– with Bogart in his classic raincoat, hat tilted on one side of his head,
cigarette dangling leisurely between his lips, entering a bar lounge. Of course
I couldn’t pass for Bogart but Charlie Chan will do.
Once my view of the room
cleared up I walked to an empty table covered with a cloth filthy with
cigarette ashes and what to me looked like soil. I hesitated to sit down until
the waitress came up and with one swift stroke, lifted and flogged the
tablecloth creating a swishing sound. Now free of dirt, she put it back on the
table, stretched it flat – upside down.
Sitting at the next table
were the three border police officers who had just interrogated me, drinking
beer. They appeared to be friendlier this time as they smiled and raised their
glasses to me, proposing a toast. I gestured if they would like to join me at
my table, which they did. I said that it was my birthday and would like to buy
them a drink (hoping against hope that they would just let me go back to
Austria). I felt embarrassed when they admired my suit and my necktie, which
they said must be expensive. Western cut may be, but no, it was not expensive I
said. They asked me about the places stamped on my passport, which they only
knew by names, and told me how lucky I was to have a good job that enabled me
to travel to far away countries. It got melodramatic when they confided to me
that their meagre salaries could not provide a comfortable life to their
families, and that their children could not have nice clothes and toys children
from my side of the world might have. Since it was my birthday I told them I
would like to do something good, offering them 100 Austrian Schillings each
(about 7 Euro, which at that time was already a big sum to them). For the children,
I said. They refused the offer, telling me that it was nice of me, but buying
them a glass of beer was kind enough. Oh, no! You have no idea! Get the
money and let me free, I wanted to say.
They kept me company until
it was time for me to go. They volunteered to carry my bag to the train
station. Hmm, they were in fact friendly, I told myself. One of the officers
helped me find a vacant seat while the other two stayed on the ground – with
their German shepherds. When I shook his hand to say goodbye he asked me shyly,
and in a whisper, if the money offer was still valid. He could not accept it,
he said, in the presence of his colleagues as it would look like he was
accepting a bribe. And with that he wished me good luck in Prague and hoped to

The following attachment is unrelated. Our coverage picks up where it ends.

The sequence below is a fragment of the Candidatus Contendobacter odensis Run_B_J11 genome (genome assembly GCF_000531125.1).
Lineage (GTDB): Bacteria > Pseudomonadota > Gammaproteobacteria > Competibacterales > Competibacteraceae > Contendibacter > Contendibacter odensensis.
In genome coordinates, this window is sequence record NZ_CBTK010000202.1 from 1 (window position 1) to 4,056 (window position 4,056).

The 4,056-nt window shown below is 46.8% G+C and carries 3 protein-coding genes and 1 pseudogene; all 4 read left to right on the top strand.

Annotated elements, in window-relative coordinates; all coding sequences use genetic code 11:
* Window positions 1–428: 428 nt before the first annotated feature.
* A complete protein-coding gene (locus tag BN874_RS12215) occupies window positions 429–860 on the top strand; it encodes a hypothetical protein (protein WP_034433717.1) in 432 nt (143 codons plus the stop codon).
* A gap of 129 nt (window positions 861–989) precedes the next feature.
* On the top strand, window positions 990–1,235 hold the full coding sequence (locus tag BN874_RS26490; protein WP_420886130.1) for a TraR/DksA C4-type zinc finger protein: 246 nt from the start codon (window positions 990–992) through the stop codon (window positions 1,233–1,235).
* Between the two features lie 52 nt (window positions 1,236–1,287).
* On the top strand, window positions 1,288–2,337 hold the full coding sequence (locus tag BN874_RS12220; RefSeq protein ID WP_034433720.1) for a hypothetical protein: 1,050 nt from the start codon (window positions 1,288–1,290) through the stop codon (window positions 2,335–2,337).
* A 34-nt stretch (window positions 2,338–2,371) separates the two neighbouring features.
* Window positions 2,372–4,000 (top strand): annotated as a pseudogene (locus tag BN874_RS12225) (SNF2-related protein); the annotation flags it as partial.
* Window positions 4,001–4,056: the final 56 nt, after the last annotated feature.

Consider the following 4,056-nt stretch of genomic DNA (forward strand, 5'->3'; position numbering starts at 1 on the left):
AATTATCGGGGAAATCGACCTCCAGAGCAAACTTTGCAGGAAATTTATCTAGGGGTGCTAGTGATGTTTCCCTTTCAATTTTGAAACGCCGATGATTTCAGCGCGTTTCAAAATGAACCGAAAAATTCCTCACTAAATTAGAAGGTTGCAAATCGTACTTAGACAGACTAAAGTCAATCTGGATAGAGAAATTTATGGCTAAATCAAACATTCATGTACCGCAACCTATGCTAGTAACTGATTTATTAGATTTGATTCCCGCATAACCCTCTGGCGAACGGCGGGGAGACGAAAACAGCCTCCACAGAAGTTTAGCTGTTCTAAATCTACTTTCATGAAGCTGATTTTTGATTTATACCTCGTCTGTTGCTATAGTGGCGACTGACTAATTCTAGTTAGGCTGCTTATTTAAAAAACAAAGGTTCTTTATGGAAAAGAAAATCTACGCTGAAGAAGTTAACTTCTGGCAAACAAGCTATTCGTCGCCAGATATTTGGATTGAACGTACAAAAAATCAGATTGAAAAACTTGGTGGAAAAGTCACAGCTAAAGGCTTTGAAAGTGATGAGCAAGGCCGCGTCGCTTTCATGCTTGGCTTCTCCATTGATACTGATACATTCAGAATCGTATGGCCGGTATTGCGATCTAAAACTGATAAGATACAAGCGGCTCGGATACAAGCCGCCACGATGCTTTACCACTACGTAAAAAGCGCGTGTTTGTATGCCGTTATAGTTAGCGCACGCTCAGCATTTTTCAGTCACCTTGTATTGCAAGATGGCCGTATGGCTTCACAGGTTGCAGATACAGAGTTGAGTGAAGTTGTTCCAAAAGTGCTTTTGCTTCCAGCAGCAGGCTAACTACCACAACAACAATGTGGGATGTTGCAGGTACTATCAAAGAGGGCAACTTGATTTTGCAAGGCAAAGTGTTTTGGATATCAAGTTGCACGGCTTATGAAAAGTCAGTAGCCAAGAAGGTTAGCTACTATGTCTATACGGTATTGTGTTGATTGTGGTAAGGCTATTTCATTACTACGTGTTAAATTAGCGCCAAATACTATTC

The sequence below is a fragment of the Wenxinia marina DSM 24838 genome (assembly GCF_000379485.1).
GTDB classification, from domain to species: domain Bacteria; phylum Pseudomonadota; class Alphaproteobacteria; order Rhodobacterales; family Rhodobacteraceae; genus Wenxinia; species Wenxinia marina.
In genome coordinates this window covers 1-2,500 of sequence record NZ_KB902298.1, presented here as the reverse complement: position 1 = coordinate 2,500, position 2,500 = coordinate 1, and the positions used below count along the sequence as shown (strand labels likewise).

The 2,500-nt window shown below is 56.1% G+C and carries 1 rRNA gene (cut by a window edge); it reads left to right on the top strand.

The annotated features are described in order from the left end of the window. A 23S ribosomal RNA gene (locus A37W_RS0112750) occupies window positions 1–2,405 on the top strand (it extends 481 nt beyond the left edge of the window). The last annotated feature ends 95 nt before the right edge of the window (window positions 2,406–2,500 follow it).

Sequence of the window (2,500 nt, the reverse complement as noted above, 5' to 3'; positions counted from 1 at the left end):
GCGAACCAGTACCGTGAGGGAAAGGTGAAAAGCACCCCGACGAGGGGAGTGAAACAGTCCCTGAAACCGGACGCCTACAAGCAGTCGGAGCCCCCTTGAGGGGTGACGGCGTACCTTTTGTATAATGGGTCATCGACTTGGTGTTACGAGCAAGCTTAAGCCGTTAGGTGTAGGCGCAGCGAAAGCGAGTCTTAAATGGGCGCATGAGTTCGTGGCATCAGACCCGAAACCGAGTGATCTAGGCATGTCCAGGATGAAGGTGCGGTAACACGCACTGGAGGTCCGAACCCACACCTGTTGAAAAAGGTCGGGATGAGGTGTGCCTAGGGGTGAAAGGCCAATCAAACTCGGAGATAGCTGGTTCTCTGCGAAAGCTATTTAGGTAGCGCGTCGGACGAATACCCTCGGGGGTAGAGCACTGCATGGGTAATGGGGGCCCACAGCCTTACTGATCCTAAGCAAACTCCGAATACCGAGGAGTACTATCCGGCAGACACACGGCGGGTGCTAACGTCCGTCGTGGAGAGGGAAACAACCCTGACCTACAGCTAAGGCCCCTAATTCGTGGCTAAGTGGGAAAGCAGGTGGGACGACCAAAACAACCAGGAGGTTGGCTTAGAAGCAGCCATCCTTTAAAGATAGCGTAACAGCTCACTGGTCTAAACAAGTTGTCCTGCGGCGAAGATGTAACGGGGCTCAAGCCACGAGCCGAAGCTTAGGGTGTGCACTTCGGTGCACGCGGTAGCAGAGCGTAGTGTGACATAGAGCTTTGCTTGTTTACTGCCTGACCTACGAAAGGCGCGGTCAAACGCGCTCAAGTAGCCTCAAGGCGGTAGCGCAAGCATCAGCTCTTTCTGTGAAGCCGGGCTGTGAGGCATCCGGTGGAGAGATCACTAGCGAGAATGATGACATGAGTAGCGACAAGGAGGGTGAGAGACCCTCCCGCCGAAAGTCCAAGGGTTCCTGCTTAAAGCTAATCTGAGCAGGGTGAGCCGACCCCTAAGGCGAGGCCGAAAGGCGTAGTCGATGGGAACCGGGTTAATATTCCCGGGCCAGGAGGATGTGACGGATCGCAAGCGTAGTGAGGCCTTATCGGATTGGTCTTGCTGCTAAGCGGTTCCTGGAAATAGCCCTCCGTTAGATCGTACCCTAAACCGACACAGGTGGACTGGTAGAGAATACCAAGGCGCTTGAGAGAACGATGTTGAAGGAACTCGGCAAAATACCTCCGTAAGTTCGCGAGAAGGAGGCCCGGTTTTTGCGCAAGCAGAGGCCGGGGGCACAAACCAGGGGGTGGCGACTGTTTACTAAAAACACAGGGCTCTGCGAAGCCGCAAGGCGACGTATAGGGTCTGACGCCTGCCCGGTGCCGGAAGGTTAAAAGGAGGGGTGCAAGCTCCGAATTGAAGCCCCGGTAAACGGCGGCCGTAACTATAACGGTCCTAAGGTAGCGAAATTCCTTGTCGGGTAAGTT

see me again some time. It never happened.
I arrived in Prague very
late in the evening and went straight to the reception and asked about my visa.
They have it! You’re kidding me? I called earlier to ask and you said you
didn’t have it? I wanted to scream at him, which I didn’t, of course,
knowing they could make my life miserable than it had already been since being
detained at the border. I thanked him and booked a room for the night but sleep
eluded me. It must be the ordeal of the day. I went to the bar and ordered a
glass of beer. I noticed the presence of several sweet-painted ladies
–seated at one corner of the lounge; some of them giggling excitedly while
comparing notes, I presumed. I saw one looking with contempt at the lady who
didn’t waste much time approaching me, grabbed a stool, and asked in English if
I was Japanese, to which I said, Yes! I lied. She told me that she was a
student at the university, 18 years old, and wanted to know if I would buy her
a drink. Beer would be fine, she said, and thanked me with a wet peck on the
cheek for my kindness when the beer arrived. She wanted to know about my room.
Search me, but I really had no idea why she cared to know!
Single bed, and very narrow,
indeed! I tried to discourage her if she had no place to spend the night over.
I was sure that was her intention. That I snore would be a good alibi had she
insisted. After a second beer she said she needed to go to the powder room and
would be back soon. Once she was gone the lady with a sneer came up to me and
asked how old my guest relations officer told me she was. Eighteen, I
replied. Eighteen? She lied! As if I cared! She’s old, she’s in fact
28! She was full of contempt.
Oh, dear, that’s disgusting! I gasped,
mocking surprise while struggling to stifle a burst of laughter. This was
getting amusing, I thought. Will you save me from her, please?
I bought her a drink. She
was thirsty she said. That I am Japanese was a good guess, I told her, when she
asked if I were one. Might as well be consistent with my lying. This only made
her more interested in me. Tokyo, she heard, was a very crowded and expensive
city. I heard the same, I said, explaining further that I come though from a
small village, which is miles away from Tokyo, so I’ve never been there. If
only my mom could hear me! She would pray the rosary to save my soul from
eternal damnation. For lying too much!
Meanwhile a group of five
young men arrived, probably in their 30s, and sat opposite us on the other side
of the bar. They spoke Swiss German and were there on business, as I had to
learn later. Seeing my company they immediately dabbled in excited conversation